1. The number of trips a consumer makes during a specific time period, e.g., a month, by transportation modality, as well as the number of trips that were not made because of using transportation-enabled services, e.g., trips not made to the supermarket because groceries were delivered using a mobility service. The calculation takes into account transportation using privately-owned vehicles, public transportation, on-demand mobility services, including ride-hailing and micromobility, and transportation-enabled services, such as goods delivery, but also transporting the people who provide a service to the consumer, such as bringing a cleaning service to the consumer’s home.
  2. The amount spent on each transportation modality during the period of interest. This reflects the percent of the consumer’s mobility budget that was spent on each modality utilized for transportation and goods delivery, but also reflects the modality’s mileage share in the consumer’s mobility plans.

The Urban Transportation Wallet is an extremely important KPI, and significantly different than simply measuring the percentage of a person’s overall income that spent on transportation, because it enables:

  • Understanding how heavily each transportation modality is being used, and how frequently it is used by each individual;
  • Comparing the use of personally driven vehicles (owned, leased, subscribed) to the use of public transportation and mobility services;
  • Establishing how heavily the consumer utilizes transportation-enabled services instead of traveling to accomplish particular goals;
  • Measuring the affordability of each mobility service in each population segment of interest;
  • Assessing the consumer’s loyalty towards each mobility service utilized and calculate the individual’s lifetime value to that service.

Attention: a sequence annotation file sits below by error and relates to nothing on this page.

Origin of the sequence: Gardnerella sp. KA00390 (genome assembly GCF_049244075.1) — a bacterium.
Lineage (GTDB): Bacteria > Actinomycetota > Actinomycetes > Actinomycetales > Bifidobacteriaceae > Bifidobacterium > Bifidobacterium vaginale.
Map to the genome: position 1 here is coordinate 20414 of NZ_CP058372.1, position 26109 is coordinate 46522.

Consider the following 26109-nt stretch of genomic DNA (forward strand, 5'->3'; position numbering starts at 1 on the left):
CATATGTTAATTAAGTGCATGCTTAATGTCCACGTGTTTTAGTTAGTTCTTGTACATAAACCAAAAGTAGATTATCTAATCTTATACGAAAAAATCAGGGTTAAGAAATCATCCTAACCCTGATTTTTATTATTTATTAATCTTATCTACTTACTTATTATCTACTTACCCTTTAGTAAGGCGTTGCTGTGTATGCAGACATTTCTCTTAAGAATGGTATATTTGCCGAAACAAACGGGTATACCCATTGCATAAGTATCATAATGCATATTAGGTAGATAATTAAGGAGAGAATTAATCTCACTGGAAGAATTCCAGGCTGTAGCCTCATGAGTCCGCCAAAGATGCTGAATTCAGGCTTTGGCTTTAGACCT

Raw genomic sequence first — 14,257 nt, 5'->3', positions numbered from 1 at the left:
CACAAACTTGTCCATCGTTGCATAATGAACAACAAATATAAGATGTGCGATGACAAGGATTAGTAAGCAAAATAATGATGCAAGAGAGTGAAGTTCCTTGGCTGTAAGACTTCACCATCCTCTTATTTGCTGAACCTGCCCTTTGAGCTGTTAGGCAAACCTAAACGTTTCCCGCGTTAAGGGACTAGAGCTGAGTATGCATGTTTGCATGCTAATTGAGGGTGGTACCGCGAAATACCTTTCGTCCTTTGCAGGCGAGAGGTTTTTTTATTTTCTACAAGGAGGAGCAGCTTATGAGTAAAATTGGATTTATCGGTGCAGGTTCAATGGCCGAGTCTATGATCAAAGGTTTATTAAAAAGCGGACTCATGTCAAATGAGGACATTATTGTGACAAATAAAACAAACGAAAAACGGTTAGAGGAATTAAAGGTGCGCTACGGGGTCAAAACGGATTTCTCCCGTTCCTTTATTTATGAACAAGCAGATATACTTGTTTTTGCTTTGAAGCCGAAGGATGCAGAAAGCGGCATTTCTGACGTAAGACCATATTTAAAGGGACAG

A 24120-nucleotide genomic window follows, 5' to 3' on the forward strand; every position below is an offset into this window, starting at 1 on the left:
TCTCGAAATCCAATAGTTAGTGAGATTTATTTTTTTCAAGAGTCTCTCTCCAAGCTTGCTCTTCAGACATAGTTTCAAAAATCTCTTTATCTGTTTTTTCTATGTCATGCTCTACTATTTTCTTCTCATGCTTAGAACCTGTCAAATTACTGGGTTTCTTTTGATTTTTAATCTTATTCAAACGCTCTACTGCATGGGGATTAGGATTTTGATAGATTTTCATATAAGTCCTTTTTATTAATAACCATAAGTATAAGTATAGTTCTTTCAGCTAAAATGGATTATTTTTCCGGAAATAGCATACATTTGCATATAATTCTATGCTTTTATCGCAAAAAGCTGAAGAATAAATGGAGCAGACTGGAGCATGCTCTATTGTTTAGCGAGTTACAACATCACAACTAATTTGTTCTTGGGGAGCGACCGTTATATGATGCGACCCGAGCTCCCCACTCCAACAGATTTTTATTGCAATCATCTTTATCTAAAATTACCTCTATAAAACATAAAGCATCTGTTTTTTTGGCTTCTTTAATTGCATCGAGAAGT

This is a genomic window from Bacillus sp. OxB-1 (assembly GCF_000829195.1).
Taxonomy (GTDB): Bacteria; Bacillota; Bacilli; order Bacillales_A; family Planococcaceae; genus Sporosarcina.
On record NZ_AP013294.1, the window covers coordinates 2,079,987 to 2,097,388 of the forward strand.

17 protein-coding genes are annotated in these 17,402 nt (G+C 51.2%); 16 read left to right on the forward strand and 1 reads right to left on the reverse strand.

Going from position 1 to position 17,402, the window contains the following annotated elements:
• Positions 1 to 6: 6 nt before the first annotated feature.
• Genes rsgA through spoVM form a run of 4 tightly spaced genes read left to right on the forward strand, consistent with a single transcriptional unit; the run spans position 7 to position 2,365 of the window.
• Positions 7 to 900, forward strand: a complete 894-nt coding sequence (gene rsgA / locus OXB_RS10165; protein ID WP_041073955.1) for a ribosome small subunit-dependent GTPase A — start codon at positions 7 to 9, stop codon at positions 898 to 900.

By analyzing Urban Transportation Wallets, a city or an entire metropolitan area can determine the steps it must take in order to succeed in offering transportation-as-a-service. The Consumer’s Urban Transportation Wallet is an important input to these decisions. As one might expect, the Urban Transportation Wallet varies by consumer and by geography. It can be as valuable to an automaker or a company offering on-demand mobility services.

A city’s, and ultimately a country’s, overall Transportation Wallet is very dependent on the state of the public transportation system, the cost of mobility services, and the cost of owning and operating a vehicle. A few examples from our research are shown in the table below. One can see that Germany and France have a transportation wallet that is more evenly distributed between privately-owned vehicles, public transportation, and mobility services than the US’s transportation wallet (where the transportation wallet is dominated by privately-owned vehicles), and Japan’s (where the transportation wallet is dominated by public transportation).

CountryPOVs/1000POV Miles/capitaPublic Transport rides/user/yearAnnual mobility services users (million)Mobility services rides/user/year

Cities that are transforming to become transportation coordinators are investing aggressively in smart transportation infrastructures, urban planning aimed to reduce traveling long distances, multimodal public transportation, and intelligent blending of public transportation with on-demand mobility services. In addition, they help their citizens balance the transportation modalities they use daily in order to accomplish their mobility goals. In other words, the transportation wallets of their citizens tend to be more balanced across modalities. One measure of success is that such cities tend to have lower average commute times compared to cities that don’t take a coordinated approach to transportation. For example, compare the average commute times of Berlin, Madrid, Paris (1 hour/day) to that of Mumbai, Istanbul, and Sao Paulo (3 hours/day).

New urban mobility will be implemented differently around the world. Depending on how it is implemented it will give rise to 3 different scenarios:

  1. Co-existence of mobility services with private vehicles and continuously decreasing role for public transportation. This is the likely scenario that we will continue to see in US cities.
  2. Dominant role of multimodal public transportation, co-existing with on-demand mobility services offered by fleets, and a smaller role for private vehicles. This is the likely scenario for European cities.
  3. Centrally orchestrated multimodal mobility offered exclusively as a service in certain parts of a metropolitan area, using advanced transportation networks many relying on autonomous vehicles of various form factors, with only a very limited role for private vehicles. This is the likely scenario primarily for Asian cities.